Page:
The Royal Academy’s winter 2010 exhibition surveyed the changing role of fashion within the context of wider identity formation.
Considering the standardisation of the human form, the variety and complexity of the ways in which we choose to cover and embellish it is astonishing. For centuries groups and tribes have used their fashions and costumes, not only to clothe, provide modesty and protect, but to hide or project an image of themselves to the world, in a manner more expressive, and more universal than would usually be considered in a gallery setting. From the elaborate powdered dress of the 18th century macaronis, to the sweeping flower power dresses of 1960s hippies, and the bondage trousers of 1970s punks, clothing has been used as a mechanism to align ourselves to certain beliefs, to communicate our allegiance and identity to the outside world. As we see the permutations of fashion, design, fine art and craft increasingly intertwined there is a new connection and recognition for artists of the power of dress, an ability of clothing to reflect on the sociological conditions around us and to examine our issues of concern.
Aware: Art Fashion Identity addresses these under-explored areas of fashion at the Royal Academy for the first time as the latest season of GSK Contemporary, incorporating works from designers and artists practicing at the forefront of identity exploration, including Maria Abramović, Hussein Chalayan, Yoko Ono, Grayson Perry, Gillian Wearing and Yohji Yamamoto as well as lesser-known artists such as Dai Rees, Claudia Losi and Alicia Framis. Now in its third year, the unlikely collaboration between pharmaceutical company GlaxoSmithKlein, and the Royal Academy has enjoyed unbridled success, with previous offerings looking at the relationship between contemporary art and theatre, and contemporary artists’ responses to climate change, and now a timely interrogation into the uses of fashion in art. Royal Academy curator, Edith Devaney, explains that the collaboration has “enabled us to be ambitious in our thinking regarding the showing of contemporary art” and given “us the freedom to push the boundaries of our thinking in looking at the reach of contemporary art.” The GSK Contemporary seasons aim to bring contemporary art to an even wider audience following its explosion in popularity over the last 10 years, and the collaborations between art and fashion only serve to emphasise the heightened accessibility of contemporary art today.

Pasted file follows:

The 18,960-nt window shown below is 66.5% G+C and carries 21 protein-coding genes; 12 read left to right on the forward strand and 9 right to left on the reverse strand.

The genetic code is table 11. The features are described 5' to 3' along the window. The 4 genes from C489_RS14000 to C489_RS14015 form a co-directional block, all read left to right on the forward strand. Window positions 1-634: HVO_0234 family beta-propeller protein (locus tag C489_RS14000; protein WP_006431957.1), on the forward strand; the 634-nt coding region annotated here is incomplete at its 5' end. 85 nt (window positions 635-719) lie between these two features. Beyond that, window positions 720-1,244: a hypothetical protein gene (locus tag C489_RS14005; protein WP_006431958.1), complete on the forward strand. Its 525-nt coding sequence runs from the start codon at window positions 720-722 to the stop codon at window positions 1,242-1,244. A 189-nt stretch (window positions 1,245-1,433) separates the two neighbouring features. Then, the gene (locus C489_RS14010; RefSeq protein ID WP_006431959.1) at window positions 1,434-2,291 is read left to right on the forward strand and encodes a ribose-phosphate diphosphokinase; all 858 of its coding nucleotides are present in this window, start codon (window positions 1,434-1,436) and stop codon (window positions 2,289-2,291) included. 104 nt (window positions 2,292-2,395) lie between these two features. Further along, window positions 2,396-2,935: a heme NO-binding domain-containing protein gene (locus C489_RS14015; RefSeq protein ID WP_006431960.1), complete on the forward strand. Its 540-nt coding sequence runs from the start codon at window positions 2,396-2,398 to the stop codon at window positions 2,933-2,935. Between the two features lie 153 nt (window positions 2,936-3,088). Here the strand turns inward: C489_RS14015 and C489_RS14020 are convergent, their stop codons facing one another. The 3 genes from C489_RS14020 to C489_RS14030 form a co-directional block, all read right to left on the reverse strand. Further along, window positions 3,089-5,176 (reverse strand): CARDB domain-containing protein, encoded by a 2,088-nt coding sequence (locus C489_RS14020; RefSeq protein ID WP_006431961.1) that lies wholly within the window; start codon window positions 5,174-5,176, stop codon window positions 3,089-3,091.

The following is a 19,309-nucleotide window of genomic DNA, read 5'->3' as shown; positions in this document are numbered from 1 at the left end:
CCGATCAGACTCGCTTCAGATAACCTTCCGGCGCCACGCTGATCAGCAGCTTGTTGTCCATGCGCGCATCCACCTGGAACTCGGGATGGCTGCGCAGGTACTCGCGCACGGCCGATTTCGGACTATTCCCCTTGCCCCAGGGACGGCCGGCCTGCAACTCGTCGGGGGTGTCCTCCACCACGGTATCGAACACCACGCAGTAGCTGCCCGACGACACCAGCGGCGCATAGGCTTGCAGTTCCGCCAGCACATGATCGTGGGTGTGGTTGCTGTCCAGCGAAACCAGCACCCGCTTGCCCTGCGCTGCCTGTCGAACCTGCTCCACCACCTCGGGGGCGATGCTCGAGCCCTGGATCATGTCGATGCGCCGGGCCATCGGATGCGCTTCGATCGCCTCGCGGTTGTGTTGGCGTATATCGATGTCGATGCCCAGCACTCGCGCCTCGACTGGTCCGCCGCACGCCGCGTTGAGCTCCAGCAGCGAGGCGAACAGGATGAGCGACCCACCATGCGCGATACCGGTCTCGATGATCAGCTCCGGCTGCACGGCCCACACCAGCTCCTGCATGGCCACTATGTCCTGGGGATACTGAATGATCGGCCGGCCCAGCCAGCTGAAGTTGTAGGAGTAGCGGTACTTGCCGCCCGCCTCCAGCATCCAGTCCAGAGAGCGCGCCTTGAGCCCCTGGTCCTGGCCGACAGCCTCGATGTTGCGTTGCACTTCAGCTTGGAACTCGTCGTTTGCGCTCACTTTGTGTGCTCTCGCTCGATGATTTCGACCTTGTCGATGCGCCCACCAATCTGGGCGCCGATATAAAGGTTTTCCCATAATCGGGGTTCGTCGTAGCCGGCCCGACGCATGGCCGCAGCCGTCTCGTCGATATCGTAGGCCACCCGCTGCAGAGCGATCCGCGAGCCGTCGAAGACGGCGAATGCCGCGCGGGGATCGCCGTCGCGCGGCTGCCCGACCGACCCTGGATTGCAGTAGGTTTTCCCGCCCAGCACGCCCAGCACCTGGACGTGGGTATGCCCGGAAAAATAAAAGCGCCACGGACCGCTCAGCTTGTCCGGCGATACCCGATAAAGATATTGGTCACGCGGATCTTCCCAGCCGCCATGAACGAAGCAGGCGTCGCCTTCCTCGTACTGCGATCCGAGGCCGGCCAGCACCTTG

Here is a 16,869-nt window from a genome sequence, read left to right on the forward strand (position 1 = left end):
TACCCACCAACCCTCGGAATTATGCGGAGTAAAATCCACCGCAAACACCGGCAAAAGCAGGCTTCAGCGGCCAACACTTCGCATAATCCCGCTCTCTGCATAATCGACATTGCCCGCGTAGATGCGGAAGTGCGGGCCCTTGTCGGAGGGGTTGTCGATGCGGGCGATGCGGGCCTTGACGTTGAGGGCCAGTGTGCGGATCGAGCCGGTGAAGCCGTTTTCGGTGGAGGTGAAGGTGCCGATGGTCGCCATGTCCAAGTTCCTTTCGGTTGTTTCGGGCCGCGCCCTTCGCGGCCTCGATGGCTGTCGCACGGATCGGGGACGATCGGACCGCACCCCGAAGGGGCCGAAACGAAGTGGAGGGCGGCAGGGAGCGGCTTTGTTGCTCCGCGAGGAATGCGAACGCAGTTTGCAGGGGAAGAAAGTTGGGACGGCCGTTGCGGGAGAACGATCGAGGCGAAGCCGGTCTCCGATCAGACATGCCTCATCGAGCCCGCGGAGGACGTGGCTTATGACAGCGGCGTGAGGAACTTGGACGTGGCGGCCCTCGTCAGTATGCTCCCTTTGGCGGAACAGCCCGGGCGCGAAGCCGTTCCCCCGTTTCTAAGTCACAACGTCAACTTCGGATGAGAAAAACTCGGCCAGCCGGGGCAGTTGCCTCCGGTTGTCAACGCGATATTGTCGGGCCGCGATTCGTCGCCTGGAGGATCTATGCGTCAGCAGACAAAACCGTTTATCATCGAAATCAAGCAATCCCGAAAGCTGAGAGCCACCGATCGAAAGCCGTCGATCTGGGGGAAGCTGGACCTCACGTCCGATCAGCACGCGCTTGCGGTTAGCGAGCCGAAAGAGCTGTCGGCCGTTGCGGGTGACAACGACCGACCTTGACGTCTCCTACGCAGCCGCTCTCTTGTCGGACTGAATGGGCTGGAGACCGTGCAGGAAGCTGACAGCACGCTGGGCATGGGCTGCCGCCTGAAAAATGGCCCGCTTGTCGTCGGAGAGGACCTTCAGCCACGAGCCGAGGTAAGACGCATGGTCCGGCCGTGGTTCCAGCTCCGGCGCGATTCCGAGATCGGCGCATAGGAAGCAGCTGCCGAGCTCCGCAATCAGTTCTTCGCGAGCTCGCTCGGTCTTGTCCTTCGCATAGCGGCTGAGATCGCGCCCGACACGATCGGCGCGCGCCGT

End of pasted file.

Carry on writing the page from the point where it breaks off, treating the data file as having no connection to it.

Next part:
Aware: Art Fashion Identity is separated to interrogate four separate uses of clothing and dress – Storytelling, Building, Belonging and Confronting, and Performance. Storytelling acknowledges the role of clothing in the representation of personal and social history, Building explores clothing as a form of protective covering and the creation of safe havens through our dress, while Belonging and Confronting examines ideas of nationality by recognising the tensions implicit in the assimilation of new cultures and traditions. Finally, Performance highlights the role-play of daily life as well as the role of performance and spectacle in fashion itself.